European fashion has often been a starting point for worldwide trends. When the name Fila is mentioned, a litany of memories come to mind.
Depending on the culture you have the most experience with, when you were born, and where you grew up, your recollection of Fila is probably vastly different from someone whose demographics do not match yours. The brand’s origins story and more than 100 year history is a testament to the flexibility and greatness of what Fila was and is.
In 1911, two brothers from the small town of Biella that rests in the foot of the Italian Alps set forth on a dream to create a space for themselves in the industry. Ettore and Gianservo Fila originally opened their own textile shop to provide sewing materials and fabrics to the townspeople. After 10 years of being a textile supplier, the brothers had built enough experience and networking to take the next step. That step took them from providing materials to teaming with Maglificio Biellese to begin creating their own pieces that included fine sweatshirts, scarves, and jumpers.
No stranger to the grind, the brothers built a reputation for durable, stylish, high-fashion clothing. As word spread of the magnificent offerings from the brothers throughout Italy, the idea of expansion was becoming more tangible. Biellese and the brothers merged with the Fratelli Fila Company, which was another clothing manufacturer looking to expand, in 1942, and the group took on the name Fila. The newly bolstered company ended up experiencing another quarter century of success within the knitwear space.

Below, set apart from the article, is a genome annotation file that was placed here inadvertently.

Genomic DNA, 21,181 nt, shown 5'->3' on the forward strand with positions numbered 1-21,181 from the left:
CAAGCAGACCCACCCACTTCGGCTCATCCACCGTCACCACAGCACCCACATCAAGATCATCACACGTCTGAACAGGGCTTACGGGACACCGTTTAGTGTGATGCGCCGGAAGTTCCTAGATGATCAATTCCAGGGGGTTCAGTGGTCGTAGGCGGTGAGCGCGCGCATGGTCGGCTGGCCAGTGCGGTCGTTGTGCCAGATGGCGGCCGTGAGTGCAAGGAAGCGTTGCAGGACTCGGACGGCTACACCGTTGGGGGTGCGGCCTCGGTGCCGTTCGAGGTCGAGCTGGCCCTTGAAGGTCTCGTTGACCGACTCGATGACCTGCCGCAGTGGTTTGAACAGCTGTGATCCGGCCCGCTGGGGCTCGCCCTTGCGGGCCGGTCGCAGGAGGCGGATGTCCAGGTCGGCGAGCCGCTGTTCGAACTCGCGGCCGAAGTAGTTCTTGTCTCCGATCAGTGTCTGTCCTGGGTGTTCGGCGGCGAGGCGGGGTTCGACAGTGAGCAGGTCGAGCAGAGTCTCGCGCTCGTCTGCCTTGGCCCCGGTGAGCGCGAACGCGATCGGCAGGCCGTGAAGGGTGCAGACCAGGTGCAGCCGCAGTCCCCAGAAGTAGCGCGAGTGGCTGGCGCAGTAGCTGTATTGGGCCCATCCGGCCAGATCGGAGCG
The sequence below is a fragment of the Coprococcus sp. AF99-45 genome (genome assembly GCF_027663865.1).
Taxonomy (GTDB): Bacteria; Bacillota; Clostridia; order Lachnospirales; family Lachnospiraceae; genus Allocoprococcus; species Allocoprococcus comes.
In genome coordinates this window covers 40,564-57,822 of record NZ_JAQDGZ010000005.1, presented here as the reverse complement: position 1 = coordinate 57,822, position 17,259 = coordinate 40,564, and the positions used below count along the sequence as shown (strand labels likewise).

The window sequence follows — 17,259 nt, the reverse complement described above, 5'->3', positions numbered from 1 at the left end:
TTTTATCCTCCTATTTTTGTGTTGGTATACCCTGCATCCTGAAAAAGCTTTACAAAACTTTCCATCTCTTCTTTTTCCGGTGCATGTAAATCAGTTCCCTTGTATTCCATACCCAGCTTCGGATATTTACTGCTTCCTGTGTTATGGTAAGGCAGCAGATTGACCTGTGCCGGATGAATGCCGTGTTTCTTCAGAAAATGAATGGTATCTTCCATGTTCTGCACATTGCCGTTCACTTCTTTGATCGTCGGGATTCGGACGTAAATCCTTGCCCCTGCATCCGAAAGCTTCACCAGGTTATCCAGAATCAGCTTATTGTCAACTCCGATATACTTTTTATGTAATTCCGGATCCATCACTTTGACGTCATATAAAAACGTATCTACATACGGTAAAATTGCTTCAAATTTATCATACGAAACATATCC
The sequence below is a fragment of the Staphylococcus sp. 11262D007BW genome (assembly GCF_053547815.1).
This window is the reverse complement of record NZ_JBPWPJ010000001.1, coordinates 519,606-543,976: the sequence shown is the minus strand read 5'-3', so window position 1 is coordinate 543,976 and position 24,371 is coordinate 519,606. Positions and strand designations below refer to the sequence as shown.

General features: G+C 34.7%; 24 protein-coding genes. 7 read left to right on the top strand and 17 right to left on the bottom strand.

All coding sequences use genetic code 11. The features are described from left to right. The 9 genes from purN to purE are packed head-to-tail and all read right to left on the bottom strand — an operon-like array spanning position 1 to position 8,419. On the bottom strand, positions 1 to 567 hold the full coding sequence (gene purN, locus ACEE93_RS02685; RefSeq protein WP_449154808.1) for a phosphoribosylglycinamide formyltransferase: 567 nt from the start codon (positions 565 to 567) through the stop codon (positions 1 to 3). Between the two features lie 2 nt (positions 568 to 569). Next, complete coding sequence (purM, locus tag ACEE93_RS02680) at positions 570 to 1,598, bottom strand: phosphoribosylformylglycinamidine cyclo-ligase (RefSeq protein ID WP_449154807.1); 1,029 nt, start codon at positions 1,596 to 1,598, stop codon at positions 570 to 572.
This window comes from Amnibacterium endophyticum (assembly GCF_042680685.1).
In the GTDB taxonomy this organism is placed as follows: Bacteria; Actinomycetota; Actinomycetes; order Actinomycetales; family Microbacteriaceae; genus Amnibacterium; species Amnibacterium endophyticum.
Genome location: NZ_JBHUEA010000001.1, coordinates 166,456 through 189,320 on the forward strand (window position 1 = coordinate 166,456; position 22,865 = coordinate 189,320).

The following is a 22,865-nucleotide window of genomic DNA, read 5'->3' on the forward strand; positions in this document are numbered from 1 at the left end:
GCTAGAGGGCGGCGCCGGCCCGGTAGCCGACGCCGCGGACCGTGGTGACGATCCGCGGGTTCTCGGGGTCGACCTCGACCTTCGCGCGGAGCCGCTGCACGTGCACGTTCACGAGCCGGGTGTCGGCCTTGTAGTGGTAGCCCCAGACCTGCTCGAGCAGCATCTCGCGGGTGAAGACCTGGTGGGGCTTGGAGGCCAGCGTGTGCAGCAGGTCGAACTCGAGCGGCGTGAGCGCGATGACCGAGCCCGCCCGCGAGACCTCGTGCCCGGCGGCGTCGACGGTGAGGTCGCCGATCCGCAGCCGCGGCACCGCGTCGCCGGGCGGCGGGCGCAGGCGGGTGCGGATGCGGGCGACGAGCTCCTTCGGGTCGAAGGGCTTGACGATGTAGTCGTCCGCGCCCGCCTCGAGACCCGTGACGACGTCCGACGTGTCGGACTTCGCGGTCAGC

Expanding the Brand
Fila saw immense growth over that time span and looked to expand even further. Throughout that time period there were not a large number of options within the sportswear market. As the popularity of spreads grew along with its accessibility, there became an opportunity for the Fila collective to tap into the emerging market. With that in mind, Giansvero Fila hired Enrico Frachey as the company’s managing director in 1968. He believed that Frachey already had a healthy respect for the brand and understood the company’s vision of expanding into the sportswear sector. In just four short years, Fila had become a billion lire, Italian currency at the time, company.
However, there were a few more additions needed to ensure the launch into the sportswear sphere was as prosperous and actually functional for athletes. Giansvero Fila hired artistic designer Pier Luigi Rolando and engineering director Alessandro Galliano. With the new additions to the team, Fila aimed to crash sportswear with pieces that were aesthetically pleasing and athletically preferable.